Reverse legal lotteries

The increasing problem of overcriminalization (of private citizens and businesses, that is — policemen and regulators almost always get a free pass) has been noted before. In summary, overcriminalization threatens our economic liberties and undermines the rule of law. Matt Kaiser, moreover, describes overcriminalization as a reverse or negative lottery. He writes (emphasis by us):

It’s been said before, but probably bears repeating: we have more than 4,000 statutes in the United States Code that provide for criminal punishment — 215 of these relate to false statements alone. There are more than 300,000 regulations that allow for criminal enforcement, according to former Attorney General Richard Thornburgh. As … Judge [Alex] Kozinski has said, in light of this ballooning of federal criminal law, “most Americans are criminals and don’t even know it.” The … federal criminal justice system is basically a lottery that all of us are entered in that no one wants to win.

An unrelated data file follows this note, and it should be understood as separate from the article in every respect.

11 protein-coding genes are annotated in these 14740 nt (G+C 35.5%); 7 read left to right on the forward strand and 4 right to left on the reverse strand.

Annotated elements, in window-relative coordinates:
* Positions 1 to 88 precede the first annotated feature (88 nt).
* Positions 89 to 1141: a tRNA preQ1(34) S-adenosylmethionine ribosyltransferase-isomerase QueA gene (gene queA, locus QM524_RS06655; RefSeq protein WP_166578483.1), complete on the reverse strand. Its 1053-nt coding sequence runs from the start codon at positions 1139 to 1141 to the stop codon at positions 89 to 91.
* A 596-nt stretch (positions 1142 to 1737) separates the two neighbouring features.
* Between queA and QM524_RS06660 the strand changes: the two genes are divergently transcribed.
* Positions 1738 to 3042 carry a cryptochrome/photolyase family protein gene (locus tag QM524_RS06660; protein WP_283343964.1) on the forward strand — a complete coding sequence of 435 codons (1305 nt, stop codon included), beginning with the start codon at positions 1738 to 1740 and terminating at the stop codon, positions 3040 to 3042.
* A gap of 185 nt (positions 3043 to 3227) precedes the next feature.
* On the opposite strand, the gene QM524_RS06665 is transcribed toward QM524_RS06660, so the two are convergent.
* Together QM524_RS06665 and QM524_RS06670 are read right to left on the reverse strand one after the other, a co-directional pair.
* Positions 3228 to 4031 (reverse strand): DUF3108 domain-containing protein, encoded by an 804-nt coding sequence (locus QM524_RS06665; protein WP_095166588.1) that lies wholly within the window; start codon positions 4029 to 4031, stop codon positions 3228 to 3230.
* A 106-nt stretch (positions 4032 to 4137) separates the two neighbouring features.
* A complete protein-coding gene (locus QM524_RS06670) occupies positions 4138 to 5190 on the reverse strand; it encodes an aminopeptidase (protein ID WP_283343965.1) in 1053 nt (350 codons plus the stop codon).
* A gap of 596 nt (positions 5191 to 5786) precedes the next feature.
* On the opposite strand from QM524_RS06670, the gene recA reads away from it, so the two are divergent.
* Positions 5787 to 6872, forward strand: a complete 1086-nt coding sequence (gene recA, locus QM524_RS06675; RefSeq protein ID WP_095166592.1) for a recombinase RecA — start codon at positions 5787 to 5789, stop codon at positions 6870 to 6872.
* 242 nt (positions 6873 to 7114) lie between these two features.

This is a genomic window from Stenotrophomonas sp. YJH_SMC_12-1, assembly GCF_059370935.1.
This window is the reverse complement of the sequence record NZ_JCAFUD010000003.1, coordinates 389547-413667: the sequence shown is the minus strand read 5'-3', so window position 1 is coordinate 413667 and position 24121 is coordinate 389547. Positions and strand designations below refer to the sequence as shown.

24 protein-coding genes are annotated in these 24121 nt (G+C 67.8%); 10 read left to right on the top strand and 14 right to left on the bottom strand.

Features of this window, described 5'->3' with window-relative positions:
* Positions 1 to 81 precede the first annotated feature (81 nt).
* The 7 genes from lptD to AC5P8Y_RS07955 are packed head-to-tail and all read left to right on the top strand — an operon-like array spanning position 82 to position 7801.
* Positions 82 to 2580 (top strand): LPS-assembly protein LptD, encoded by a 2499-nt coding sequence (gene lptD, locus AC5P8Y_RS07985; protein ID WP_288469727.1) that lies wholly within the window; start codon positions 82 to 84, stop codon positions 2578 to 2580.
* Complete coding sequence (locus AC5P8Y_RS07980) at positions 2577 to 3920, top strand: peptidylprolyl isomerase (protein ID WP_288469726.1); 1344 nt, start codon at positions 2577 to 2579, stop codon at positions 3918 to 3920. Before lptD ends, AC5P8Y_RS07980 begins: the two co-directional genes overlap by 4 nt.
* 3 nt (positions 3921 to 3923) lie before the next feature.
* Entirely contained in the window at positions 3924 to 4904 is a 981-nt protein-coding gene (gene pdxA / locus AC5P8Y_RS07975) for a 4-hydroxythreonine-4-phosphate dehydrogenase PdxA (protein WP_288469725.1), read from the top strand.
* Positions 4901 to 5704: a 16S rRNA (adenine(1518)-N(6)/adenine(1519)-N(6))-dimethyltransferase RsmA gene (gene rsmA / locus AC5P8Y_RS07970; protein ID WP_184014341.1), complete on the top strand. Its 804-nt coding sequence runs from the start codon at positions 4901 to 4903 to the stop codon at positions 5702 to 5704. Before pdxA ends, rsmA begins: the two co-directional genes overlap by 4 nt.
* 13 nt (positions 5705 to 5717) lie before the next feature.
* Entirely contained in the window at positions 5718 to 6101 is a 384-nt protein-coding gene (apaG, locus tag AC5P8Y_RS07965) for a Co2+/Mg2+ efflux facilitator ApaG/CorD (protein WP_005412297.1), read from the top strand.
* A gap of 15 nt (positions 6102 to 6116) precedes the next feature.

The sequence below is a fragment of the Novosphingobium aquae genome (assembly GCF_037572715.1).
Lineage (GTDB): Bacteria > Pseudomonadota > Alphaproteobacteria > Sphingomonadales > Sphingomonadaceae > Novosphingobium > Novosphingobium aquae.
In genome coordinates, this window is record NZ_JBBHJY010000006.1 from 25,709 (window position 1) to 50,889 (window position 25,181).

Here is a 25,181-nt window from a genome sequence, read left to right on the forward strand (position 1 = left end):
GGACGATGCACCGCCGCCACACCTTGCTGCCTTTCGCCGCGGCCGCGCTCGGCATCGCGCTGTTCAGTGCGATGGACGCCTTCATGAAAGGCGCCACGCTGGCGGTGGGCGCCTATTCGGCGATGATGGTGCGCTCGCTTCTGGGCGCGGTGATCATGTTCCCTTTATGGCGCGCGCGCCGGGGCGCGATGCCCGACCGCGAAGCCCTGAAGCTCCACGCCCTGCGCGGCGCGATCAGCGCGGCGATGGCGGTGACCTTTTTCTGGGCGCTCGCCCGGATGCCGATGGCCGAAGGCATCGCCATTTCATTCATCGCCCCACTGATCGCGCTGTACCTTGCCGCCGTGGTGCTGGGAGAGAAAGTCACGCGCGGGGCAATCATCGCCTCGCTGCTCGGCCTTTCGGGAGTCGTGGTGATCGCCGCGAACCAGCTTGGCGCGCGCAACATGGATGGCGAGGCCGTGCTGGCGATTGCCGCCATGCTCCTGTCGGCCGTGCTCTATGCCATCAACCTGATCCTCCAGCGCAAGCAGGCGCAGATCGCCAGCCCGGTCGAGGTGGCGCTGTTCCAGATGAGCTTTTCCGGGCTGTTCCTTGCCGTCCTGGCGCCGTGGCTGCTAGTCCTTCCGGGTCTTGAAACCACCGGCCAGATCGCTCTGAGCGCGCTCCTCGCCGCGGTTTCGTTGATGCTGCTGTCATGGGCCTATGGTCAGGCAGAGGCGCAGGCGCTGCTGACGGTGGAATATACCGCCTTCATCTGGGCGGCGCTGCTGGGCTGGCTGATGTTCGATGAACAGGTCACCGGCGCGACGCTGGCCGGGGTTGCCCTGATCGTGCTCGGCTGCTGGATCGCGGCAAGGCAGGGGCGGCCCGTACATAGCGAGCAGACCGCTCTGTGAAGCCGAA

What is the optimal rate of enforcement?

This entry was posted in Law, Lotteries, Probability and tagged , . Bookmark the permalink.

One Response to Reverse legal lotteries

  1. James says:

    There is something to be said about too many laws when a country’s Justice Department admits it doesn’t even know the exact number of statutes.

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